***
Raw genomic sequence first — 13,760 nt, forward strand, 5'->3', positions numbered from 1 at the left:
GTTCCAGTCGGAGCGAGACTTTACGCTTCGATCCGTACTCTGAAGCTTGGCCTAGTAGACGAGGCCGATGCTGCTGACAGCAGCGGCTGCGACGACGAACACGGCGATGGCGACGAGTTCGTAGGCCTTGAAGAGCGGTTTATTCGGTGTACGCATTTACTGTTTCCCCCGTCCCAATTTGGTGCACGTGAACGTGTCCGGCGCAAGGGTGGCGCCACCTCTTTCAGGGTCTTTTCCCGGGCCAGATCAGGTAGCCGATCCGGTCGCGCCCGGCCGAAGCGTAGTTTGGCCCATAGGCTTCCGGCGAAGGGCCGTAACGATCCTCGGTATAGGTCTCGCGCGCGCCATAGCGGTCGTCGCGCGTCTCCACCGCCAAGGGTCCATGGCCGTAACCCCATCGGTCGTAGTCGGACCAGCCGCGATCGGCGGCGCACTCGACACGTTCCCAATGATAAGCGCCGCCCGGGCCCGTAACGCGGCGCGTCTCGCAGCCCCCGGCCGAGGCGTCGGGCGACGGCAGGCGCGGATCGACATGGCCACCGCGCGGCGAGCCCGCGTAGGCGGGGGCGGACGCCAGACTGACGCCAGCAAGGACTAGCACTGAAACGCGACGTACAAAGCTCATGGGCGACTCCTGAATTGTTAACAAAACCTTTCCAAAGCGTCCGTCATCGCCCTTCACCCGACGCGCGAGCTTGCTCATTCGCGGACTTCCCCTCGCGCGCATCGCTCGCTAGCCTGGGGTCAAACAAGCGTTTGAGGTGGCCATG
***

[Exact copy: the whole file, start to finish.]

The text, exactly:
Raw genomic sequence first — 13,760 nt, forward strand, 5'->3', positions numbered from 1 at the left:
GTTCCAGTCGGAGCGAGACTTTACGCTTCGATCCGTACTCTGAAGCTTGGCCTAGTAGACGAGGCCGATGCTGCTGACAGCAGCGGCTGCGACGACGAACACGGCGATGGCGACGAGTTCGTAGGCCTTGAAGAGCGGTTTATTCGGTGTACGCATTTACTGTTTCCCCCGTCCCAATTTGGTGCACGTGAACGTGTCCGGCGCAAGGGTGGCGCCACCTCTTTCAGGGTCTTTTCCCGGGCCAGATCAGGTAGCCGATCCGGTCGCGCCCGGCCGAAGCGTAGTTTGGCCCATAGGCTTCCGGCGAAGGGCCGTAACGATCCTCGGTATAGGTCTCGCGCGCGCCATAGCGGTCGTCGCGCGTCTCCACCGCCAAGGGTCCATGGCCGTAACCCCATCGGTCGTAGTCGGACCAGCCGCGATCGGCGGCGCACTCGACACGTTCCCAATGATAAGCGCCGCCCGGGCCCGTAACGCGGCGCGTCTCGCAGCCCCCGGCCGAGGCGTCGGGCGACGGCAGGCGCGGATCGACATGGCCACCGCGCGGCGAGCCCGCGTAGGCGGGGGCGGACGCCAGACTGACGCCAGCAAGGACTAGCACTGAAACGCGACGTACAAAGCTCATGGGCGACTCCTGAATTGTTAACAAAACCTTTCCAAAGCGTCCGTCATCGCCCTTCACCCGACGCGCGAGCTTGCTCATTCGCGGACTTCCCCTCGCGCGCATCGCTCGCTAGCCTGGGGTCAAACAAGCGTTTGAGGTGGCCATG